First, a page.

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A responsible way to use implanted telemetry devices

We are hoping that this paper will help scientists, sponsors and regulators in developing and considering these studies. However, we also want to caution all parties to avoid creating a ‘catch 22’. We can’t conduct some critically important studies without a certain amount of risk. We therefore recommend a cautious, step-wise approach that initially validates such techniques for specific tags on specific species using a small sample size, and then gradually steps up the effort if there are no contra-indications.

Here is a selection of our own implant and assessment studies (link = Open Access):

Best practice recommendations for the use of fully implanted telemetry devices in pinnipeds. Animal Biotelemetry 2017;5:13.

· Intraperitoneal implantation of life-long telemetry transmitters in three rehabilitated harbor seal pups. 2017. BMC Veterinary Research 13:139. (see this Paper in a nutshell)

·  The Effect of Novel Research Activities on Long-term Survival of Temporarily Captive Steller Sea Lions (Eumetopias jubatus). 2015. PLoS ONE 10(11):e0141948.

· In cold blood: evidence of Pacific sleeper shark (Somniosus pacificus) predation on Steller sea lions (Eumetopias jubatus) in the Gulf of Alaska. 2014. Fishery Bulletin 112:297-310.

· Predation on an Upper Trophic Marine Predator, the Steller Sea Lion: Evaluating High Post-weaning mortality in a Density Dependent Conceptual Framework. 2012. PLoS ONE 7(1):e30173.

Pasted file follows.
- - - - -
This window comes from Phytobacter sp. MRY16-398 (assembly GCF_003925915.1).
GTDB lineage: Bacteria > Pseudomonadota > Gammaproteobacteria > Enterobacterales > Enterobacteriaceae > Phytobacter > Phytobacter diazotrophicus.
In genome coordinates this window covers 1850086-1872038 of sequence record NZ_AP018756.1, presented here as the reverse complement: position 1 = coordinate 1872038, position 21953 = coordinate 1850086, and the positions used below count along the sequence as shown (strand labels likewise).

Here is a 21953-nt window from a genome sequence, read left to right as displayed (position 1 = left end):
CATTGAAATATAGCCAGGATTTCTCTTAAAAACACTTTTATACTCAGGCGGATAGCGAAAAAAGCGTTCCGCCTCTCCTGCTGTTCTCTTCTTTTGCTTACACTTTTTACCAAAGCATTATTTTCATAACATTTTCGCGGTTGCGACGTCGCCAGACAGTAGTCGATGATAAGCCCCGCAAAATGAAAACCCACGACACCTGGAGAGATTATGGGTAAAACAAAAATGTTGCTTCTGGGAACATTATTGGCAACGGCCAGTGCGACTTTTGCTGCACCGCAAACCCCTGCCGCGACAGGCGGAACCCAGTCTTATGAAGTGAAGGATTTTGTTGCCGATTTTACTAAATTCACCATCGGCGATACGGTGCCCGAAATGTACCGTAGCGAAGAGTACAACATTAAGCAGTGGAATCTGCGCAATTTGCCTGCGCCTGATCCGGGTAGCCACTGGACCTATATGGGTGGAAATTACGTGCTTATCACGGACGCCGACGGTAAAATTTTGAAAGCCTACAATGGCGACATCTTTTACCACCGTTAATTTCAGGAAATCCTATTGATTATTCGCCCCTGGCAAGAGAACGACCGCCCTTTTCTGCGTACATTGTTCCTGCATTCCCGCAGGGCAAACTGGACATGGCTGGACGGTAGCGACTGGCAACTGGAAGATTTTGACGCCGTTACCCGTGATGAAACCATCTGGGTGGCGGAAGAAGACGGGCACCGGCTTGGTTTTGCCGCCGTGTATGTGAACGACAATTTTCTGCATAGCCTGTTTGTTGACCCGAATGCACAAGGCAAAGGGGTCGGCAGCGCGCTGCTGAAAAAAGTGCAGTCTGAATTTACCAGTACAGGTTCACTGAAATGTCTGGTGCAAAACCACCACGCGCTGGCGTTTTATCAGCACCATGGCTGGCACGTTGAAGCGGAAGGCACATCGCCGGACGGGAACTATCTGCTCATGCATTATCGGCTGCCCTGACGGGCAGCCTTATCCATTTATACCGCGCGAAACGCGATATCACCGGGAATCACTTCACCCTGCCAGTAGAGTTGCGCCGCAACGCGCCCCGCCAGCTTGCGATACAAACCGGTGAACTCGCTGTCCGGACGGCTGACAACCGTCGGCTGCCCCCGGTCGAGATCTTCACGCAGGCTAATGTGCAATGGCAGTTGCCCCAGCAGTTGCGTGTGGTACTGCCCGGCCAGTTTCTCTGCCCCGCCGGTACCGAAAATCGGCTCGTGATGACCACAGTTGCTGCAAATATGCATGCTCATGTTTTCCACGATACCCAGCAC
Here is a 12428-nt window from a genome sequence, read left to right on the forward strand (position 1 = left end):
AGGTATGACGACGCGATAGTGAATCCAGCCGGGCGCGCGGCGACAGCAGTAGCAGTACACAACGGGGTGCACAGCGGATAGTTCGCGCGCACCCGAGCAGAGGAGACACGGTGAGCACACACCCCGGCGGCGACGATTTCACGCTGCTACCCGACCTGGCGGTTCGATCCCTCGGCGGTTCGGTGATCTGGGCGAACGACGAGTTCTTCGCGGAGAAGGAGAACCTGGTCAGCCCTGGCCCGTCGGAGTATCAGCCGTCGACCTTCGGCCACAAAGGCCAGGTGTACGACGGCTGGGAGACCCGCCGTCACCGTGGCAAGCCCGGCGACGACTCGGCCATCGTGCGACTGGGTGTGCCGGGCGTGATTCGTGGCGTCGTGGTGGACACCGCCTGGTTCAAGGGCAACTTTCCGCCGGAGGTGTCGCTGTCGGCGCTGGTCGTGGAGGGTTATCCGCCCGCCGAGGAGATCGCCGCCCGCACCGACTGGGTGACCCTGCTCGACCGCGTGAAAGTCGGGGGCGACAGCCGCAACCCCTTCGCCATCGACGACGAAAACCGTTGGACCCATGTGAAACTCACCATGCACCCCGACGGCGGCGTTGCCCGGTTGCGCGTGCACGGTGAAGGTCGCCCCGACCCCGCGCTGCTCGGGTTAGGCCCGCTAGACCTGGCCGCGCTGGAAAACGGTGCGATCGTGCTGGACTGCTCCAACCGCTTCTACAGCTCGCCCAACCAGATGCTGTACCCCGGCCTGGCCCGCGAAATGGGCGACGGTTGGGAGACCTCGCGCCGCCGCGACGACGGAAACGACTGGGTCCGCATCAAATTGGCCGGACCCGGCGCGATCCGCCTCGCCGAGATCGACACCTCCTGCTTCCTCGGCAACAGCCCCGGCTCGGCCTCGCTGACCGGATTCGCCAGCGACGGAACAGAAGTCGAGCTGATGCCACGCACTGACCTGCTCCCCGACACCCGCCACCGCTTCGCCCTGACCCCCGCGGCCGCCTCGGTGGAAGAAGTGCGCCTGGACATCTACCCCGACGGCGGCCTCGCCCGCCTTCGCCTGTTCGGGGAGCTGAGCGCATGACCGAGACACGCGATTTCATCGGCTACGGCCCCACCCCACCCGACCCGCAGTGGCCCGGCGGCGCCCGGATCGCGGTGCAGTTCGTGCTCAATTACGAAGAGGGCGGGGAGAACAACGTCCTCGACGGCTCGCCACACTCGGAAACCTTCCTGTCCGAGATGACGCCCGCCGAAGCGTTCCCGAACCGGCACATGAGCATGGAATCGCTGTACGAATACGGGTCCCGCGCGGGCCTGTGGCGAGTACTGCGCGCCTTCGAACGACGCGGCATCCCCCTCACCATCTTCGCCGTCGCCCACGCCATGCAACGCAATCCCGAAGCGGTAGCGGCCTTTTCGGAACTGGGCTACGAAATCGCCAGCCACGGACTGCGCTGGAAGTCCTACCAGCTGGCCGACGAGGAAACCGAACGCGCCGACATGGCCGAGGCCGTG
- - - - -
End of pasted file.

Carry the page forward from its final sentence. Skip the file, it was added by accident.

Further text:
· Spatially explicit detection of predation on individual pinnipeds from implanted post-mortem satellite data transmitter. 2009. Endangered Species Research 10:135-143.

· Monitoring glucocorticoid response to rehabilitation and research procedures in California and Steller sea lions. 2008. Journal of Experimental Zoology. Part A, Ecological Genetics and Physiology. 309(2):73-82.

· Physiological and behavioral response to intra-abdominal transmitter implantation in Steller sea lions. 2007. J. Exp. Mar. Biol. Ecol. 351:283-293.

· Temporary captivity as a research tool: comprehensive study of wild pinnipeds under controlled conditions. 2006. Aquatic Mammals 32:58-65.

·The team: Markus is ASLC Science Director and co-developer of LHX implant tags, Marty is lead veterinarian at the Vancouver Aquarium and together with Pam (senior veterinarian at ASLC) developed the LHX tag implant surgeries; Carrie and Kathy (both ASLC veterinarians), Rachel (private practice vet) and Shawn (senior vet at The Marine Mammal Center) have all conducted many implant surgeries on seals, sea lions, sea otters and sea birds; Jo-Ann (now with NPRB) was co-PI on many LHX projects with Markus; Courtney (now a PhD student at Durham University in the UK), Kristen (now assistant professor in Animal Welfare at UBC) and John (now wildlife biologist at ADF&G), as well as Jo and Markus have all conducted tag impact assessment studies, and Peter (NMFS) is leading a harbor seal project that included LHX tag deployments and ongoing impact studies.


Written by: Dr. Markus Horning